Deputy General Secretary Mike Clancy said MOD’s new defence industrial and technology strategy papers over the cracks in the UK defence industry and will do nothing to arrest the decline in defence jobs and skills across the UK.
“MOD says it will seek to fulfil UK defence requirements by open competition and by procuring equipment off-the-shelf. It is an off-shore solution to a home-grown problem. Does it really represent value for money? What about maintenance, upgrades and spare parts, what about emergency deployments? The UK still needs its own defence manufacturing base. Exports will be hit as well: why would foreign governments buy UK companies’ equipment if our own MOD has rejected it?
“The idea in the White Paper that the UK will retain freedom of action and will sustain the necessary people, skills and infrastructure is MOD facing both ways and tearing itself in two,” said Clancy. “The White Paper is waffle seeking to justify the cuts that are already destroying the UK’s capability. Thousands of highly skilled jobs have already been lost in the very areas that the UK need to bolster and to grow the economy.”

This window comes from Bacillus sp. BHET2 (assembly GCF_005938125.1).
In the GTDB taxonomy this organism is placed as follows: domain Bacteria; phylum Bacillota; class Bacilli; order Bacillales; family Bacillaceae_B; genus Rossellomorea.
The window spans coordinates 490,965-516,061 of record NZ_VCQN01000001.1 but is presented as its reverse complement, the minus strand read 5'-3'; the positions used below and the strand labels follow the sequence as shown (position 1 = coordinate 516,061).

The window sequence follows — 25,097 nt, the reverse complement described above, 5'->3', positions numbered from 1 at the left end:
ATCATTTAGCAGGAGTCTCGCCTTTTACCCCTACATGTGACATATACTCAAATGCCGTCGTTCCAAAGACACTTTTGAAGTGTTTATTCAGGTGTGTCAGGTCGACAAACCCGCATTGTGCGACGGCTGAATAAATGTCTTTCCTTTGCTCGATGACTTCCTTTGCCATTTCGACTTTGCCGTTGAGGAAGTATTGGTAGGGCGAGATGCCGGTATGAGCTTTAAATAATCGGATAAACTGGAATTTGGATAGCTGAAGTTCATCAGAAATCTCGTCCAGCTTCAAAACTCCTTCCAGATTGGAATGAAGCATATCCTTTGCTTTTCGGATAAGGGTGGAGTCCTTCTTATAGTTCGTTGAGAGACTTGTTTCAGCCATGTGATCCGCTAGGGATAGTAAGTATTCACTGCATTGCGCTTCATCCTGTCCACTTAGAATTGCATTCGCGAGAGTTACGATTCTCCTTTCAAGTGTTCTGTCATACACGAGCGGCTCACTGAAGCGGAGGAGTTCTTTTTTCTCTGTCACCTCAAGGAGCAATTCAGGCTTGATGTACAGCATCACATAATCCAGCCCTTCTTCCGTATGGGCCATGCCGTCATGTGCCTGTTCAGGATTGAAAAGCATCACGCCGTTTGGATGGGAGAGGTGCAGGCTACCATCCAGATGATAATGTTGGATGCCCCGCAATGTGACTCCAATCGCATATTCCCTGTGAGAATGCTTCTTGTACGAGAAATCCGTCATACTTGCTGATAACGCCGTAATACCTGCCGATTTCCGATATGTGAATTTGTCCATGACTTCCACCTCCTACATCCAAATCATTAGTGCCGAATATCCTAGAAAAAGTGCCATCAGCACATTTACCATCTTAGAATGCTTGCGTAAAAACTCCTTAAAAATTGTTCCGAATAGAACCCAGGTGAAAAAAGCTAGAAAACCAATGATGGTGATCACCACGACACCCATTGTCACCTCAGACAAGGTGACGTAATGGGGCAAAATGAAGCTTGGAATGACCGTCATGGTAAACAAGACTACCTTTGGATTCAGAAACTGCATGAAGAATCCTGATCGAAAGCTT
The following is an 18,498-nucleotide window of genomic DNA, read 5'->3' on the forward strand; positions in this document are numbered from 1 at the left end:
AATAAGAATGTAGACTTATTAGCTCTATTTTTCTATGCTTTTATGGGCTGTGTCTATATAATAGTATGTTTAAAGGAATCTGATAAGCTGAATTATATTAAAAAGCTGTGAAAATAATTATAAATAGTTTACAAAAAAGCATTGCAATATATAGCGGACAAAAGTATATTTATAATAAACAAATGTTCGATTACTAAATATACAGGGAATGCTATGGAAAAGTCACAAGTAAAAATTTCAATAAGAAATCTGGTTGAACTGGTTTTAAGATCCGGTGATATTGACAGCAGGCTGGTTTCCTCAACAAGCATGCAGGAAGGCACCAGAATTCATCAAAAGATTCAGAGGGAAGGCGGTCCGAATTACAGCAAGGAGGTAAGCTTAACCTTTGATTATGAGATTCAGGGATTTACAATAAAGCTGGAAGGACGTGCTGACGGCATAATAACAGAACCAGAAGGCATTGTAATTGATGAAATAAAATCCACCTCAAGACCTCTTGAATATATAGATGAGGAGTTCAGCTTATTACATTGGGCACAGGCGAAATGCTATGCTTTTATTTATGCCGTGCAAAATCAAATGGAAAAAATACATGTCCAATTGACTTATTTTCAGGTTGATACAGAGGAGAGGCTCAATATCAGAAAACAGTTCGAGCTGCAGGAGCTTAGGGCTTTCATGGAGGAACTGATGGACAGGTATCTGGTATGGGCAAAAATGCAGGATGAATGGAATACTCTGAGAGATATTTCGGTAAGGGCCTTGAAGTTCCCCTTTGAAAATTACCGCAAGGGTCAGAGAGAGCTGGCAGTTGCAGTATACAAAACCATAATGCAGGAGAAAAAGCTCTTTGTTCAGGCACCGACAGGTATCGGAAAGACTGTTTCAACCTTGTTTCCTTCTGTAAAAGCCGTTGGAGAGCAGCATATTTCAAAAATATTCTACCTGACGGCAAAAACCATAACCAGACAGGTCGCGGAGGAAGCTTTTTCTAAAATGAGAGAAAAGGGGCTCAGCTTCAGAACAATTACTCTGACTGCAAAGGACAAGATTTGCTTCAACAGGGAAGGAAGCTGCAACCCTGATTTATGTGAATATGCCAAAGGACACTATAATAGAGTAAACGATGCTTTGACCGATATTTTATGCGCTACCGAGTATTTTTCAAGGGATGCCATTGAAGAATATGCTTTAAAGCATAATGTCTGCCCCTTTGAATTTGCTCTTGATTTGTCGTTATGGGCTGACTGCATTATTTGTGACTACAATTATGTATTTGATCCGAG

The reality is that MOD has shed 10,000 civilian specialists in the last year and must cut a further 15,000 by 2015. These are the very people it needs to maintain its role as an intelligent customer to industry and to provide support to the armed forces.
Clancy said the civilian specialists with their knowledge, skills and experience were what made MOD tick and their loss would leave the department paralysed as a result.
MOD’s research budget has already been cut by 20 per cent over recent years, which has had a direct affect on private industry. For instance at BAE, which has announced thousands of redundancies in the last two years and had just lost an crucial contract to supply £7bn worth of Typhoon Eurofighters to India.
QinetiQ, the private sector defence research company has also suffered significant cuts to staff and its work programme as MOD generated work has contracted.